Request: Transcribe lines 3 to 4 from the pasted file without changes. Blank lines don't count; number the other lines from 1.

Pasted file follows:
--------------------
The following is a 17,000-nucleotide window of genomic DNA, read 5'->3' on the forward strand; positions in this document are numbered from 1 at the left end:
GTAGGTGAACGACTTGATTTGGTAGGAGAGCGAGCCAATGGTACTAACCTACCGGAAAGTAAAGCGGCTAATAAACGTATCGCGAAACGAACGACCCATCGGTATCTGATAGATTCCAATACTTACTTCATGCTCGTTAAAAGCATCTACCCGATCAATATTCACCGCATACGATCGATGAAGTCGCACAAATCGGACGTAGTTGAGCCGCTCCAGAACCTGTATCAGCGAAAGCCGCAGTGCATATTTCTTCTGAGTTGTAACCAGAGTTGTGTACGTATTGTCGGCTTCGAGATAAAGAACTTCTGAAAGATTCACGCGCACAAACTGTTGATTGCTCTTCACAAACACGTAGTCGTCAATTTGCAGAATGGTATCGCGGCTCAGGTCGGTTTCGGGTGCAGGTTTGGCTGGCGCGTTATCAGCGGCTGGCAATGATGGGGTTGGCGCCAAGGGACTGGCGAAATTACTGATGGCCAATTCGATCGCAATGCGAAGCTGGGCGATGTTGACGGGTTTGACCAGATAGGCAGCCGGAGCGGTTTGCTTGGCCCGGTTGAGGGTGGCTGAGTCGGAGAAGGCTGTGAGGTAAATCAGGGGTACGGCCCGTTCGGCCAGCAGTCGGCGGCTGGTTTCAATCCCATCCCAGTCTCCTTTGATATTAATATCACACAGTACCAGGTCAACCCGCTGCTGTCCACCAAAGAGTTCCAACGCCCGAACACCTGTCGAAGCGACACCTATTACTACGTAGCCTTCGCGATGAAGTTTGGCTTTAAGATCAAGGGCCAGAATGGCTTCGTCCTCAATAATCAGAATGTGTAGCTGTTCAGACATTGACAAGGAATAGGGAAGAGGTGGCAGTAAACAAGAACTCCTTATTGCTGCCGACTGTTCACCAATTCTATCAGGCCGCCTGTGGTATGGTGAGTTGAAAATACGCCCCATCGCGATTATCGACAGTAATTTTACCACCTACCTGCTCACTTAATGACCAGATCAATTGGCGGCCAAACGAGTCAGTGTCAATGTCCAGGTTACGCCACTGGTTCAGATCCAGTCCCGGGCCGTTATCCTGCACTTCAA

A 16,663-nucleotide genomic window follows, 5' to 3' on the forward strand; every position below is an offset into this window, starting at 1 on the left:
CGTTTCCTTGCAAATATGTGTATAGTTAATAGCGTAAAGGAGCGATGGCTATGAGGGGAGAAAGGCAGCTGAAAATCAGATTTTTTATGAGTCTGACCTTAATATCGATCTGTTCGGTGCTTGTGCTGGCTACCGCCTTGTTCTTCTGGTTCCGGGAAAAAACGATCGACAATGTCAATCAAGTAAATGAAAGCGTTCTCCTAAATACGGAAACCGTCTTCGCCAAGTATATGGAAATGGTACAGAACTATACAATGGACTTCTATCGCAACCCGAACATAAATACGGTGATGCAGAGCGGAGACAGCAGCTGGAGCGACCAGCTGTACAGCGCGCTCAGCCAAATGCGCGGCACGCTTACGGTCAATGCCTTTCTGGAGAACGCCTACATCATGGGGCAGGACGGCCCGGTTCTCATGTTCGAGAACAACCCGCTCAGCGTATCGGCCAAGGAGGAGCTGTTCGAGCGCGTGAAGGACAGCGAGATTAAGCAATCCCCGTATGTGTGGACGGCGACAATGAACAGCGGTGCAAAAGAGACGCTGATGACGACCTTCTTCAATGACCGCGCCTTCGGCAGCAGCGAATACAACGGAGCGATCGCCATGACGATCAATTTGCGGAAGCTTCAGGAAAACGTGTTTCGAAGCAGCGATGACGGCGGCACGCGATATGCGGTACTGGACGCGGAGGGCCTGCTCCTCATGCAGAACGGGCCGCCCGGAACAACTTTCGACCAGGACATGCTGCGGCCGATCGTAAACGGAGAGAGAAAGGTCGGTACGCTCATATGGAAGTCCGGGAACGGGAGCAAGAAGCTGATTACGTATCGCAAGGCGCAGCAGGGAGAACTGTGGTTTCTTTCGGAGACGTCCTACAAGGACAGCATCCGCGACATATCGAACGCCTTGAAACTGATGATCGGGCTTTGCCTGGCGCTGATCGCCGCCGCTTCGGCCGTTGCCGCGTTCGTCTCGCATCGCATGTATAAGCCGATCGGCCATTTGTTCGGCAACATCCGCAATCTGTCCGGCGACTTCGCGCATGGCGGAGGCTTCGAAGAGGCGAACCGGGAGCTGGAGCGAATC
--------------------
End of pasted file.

A 16,663-nucleotide genomic window follows, 5' to 3' on the forward strand; every position below is an offset into this window, starting at 1 on the left:
CGTTTCCTTGCAAATATGTGTATAGTTAATAGCGTAAAGGAGCGATGGCTATGAGGGGAGAAAGGCAGCTGAAAATCAGATTTTTTATGAGTCTGACCTTAATATCGATCTGTTCGGTGCTTGTGCTGGCTACCGCCTTGTTCTTCTGGTTCCGGGAAAAAACGATCGACAATGTCAATCAAGTAAATGAAAGCGTTCTCCTAAATACGGAAACCGTCTTCGCCAAGTATATGGAAATGGTACAGAACTATACAATGGACTTCTATCGCAACCCGAACATAAATACGGTGATGCAGAGCGGAGACAGCAGCTGGAGCGACCAGCTGTACAGCGCGCTCAGCCAAATGCGCGGCACGCTTACGGTCAATGCCTTTCTGGAGAACGCCTACATCATGGGGCAGGACGGCCCGGTTCTCATGTTCGAGAACAACCCGCTCAGCGTATCGGCCAAGGAGGAGCTGTTCGAGCGCGTGAAGGACAGCGAGATTAAGCAATCCCCGTATGTGTGGACGGCGACAATGAACAGCGGTGCAAAAGAGACGCTGATGACGACCTTCTTCAATGACCGCGCCTTCGGCAGCAGCGAATACAACGGAGCGATCGCCATGACGATCAATTTGCGGAAGCTTCAGGAAAACGTGTTTCGAAGCAGCGATGACGGCGGCACGCGATATGCGGTACTGGACGCGGAGGGCCTGCTCCTCATGCAGAACGGGCCGCCCGGAACAACTTTCGACCAGGACATGCTGCGGCCGATCGTAAACGGAGAGAGAAAGGTCGGTACGCTCATATGGAAGTCCGGGAACGGGAGCAAGAAGCTGATTACGTATCGCAAGGCGCAGCAGGGAGAACTGTGGTTTCTTTCGGAGACGTCCTACAAGGACAGCATCCGCGACATATCGAACGCCTTGAAACTGATGATCGGGCTTTGCCTGGCGCTGATCGCCGCCGCTTCGGCCGTTGCCGCGTTCGTCTCGCATCGCATGTATAAGCCGATCGGCCATTTGTTCGGCAACATCCGCAATCTGTCCGGCGACTTCGCGCATGGCGGAGGCTTCGAAGAGGCGAACCGGGAGCTGGAGCGAATC